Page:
This week, Novak Djokovic, the world No. 1 in men’s tennis took the position that due to increased spectator attendance of men’s matches, men should get paid more. These odious remarks were surpassed by the tournament director of the BNP Paribas Open, Raymond Moore. Moore argued that women players ride on the coattails of male players and that women players should get “on their knees and thank God for Roger Federer and Rafael Nadal”. To add insult to injury he also referenced players as being physically and competitively attractive.  This echoes other claims made notably by Ernests Gulbis and puzzlingly former female world no. 1 Dinara Safina.This

growing chorus of voices, though influential in the tennis world, are full of hot air.

Female tennis players face a tough crowd that holds them to a standard that no male tennis player is truly helps to: being physically attractive and a great athlete. For female professionals there seems to be a qualifier that a player is good even though she isn’t good looking. Oppositely for male players, their athleticism is what is key and any physical appeal is ancillary. Add to this the fact that the way in which our society has constructed attractiveness for each gender and the problem is exacerbated. Women should be thin or curvy and wear cute outfits whereas men should be more muscular and have a defined body. One needs look no further than Serena Williams or Francesca Schiavone to see that when women have body types that do not fit into this narrow paradigm, that there is criticism of that player. This is made most bare in the fact that for many years, despite her incredible results, Serena Williams consistently made less overall than Maria Sharapova, a more conventional beauty. This double standard is totally not fair and is at its peak when the argument is had about whether or not women should play best of five sets.

Add to this the pressure on women to start and end their careers early in order to start families. Male players cant get pregnant and therefore have never had to face that particular obstacle. In fact, more and more male players are becoming fathers and seeing an uptick in their play.

This much pontificated reason to allow unequal pay would require that the largely white male media markets and creators of culture suddenly become not just ok with, but encouraging of, more physical and conventionally “masculine” appearances among female athletes who would have to alter their training regiments to fit the format. However, the Women’s Tennis Association is ready and willing to make the change if asked.

Another reason these detractors are wrong is that history is rife with examples of the time that the women’s game was more exciting or just as exciting as the men’s tour (not that, in my opinion, that is the situation now). Fans need look no farther back than the 2015 U.S. Open, where the Calendar Grand Slam was in play for Serena and the Women’s final sold out before the Men’s. This would suggest that there is certainly more at play than simply the gender of the the athlete.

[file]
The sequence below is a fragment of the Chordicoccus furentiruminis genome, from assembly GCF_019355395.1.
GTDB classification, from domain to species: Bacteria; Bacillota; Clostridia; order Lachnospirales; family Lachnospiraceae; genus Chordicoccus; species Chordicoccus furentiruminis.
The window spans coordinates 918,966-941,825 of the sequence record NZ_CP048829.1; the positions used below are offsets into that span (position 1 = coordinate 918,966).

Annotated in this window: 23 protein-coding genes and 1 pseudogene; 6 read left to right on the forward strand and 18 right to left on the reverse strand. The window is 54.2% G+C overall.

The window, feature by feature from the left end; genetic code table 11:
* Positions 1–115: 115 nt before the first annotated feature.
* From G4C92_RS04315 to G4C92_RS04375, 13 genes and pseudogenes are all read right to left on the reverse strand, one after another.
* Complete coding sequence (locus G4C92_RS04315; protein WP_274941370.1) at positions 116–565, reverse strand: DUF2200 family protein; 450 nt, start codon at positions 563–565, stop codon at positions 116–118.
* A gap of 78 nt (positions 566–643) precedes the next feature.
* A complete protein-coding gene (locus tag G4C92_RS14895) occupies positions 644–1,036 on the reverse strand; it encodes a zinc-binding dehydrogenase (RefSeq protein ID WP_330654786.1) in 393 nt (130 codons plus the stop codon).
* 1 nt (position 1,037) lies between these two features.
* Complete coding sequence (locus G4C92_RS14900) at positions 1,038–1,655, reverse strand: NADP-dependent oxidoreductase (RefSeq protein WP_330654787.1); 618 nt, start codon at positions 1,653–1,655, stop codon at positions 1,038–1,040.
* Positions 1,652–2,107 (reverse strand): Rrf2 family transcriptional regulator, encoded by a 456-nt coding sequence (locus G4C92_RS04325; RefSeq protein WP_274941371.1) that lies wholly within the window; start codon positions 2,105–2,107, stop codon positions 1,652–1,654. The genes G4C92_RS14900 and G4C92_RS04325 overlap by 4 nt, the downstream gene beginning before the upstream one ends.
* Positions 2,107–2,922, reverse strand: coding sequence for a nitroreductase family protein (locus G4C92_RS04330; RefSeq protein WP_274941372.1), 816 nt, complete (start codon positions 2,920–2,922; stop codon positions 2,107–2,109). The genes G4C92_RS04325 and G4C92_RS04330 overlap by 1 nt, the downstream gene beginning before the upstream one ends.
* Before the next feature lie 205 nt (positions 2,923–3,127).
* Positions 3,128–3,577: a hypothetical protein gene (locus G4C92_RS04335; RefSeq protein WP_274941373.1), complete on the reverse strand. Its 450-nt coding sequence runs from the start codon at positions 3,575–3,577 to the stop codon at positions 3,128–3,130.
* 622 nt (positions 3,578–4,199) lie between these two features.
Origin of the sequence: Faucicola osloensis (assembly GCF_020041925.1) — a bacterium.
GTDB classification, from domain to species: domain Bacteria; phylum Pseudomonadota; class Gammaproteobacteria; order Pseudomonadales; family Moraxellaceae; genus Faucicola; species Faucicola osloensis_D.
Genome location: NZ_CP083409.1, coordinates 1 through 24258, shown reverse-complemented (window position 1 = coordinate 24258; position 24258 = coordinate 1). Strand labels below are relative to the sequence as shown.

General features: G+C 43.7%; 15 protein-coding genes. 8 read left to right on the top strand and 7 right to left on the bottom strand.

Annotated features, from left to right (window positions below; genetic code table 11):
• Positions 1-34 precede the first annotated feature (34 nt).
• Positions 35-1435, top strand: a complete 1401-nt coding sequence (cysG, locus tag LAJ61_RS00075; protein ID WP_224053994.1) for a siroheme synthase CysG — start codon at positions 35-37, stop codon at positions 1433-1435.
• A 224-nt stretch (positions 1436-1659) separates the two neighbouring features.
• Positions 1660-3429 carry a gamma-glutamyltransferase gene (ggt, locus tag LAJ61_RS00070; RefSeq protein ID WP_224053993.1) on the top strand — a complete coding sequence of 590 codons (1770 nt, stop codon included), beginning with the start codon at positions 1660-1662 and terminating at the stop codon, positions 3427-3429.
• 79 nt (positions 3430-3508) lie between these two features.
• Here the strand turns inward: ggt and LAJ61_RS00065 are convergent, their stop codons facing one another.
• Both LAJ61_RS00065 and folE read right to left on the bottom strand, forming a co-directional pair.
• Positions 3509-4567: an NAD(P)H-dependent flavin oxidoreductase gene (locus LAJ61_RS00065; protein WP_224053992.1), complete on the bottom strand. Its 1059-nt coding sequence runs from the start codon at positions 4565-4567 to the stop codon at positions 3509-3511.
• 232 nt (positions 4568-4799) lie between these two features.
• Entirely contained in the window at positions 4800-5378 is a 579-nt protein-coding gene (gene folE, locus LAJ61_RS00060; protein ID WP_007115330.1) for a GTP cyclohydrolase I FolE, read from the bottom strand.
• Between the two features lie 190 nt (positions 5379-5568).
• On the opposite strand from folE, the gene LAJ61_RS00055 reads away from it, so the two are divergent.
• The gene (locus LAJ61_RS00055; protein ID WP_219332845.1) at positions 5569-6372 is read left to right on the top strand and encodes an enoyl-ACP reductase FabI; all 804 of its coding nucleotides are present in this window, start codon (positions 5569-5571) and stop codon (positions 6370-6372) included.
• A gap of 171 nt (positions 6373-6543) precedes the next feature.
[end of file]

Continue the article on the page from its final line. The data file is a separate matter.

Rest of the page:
From what I have seen, in attending tennis tournaments like the BNP Paribas Open in Indian Wells, the fans don’t usually care too much if the match is a men’s match or a women’s match; they want a damn good match. I’ve seen competitive matches with less famous players be more attended than a less competitive match with star power, men’s matches with less attendees than a women’s match and doubles matches draw a larger crowd than a singles match. It ultimately doesn’t seem to matter one way or the other so long as the quality of tennis is high or the match is significant in one way or another.

All this being said, there is some distinction between the men’s and women’s tours. Currently there is a really strong set of players- Djokovic, Murray, Nadal, Federer and Wawrinka— that have essentially dominated the big tournaments with small deviations. This has led to a consistent top tier and under tier of good players that has existed for years. This top tier furthermore has made the competition fierce amongst all the players creating, to many, a “Golden Age” of tennis. Conversely on the women’s side, though there is an intense competitiveness and density of the field, there is no similar durable top tier that can take on Serena Williams. There have been moments where Serena has lost and faltered, but there has not been a consistent rival to Serena that can truly theater her. Hopefully with Victoria Azarenka’s health issues on the mend the trend will change. But judging equal pay on the way a set of players are playing now would not make sense for a future generation. Setting the precedent now would seem arbitrary and would be hard to change.

From the formation of the WTA under Billie Jean King to Venus Williams personal- and successful- entreaties to Wimbledon to pay both genders equally, the struggle for pay equity has been incessant. But most often these critics cite only the current status of the game or fail to take into account the societal pressures and institutionalized sexism that takes place in sports. Female athletes must put up with a lot of societal pressures that men simply do not have to face. Female athletes deserve the same pay as male athletes because we, in this day and age, should strive to see athletes as equals.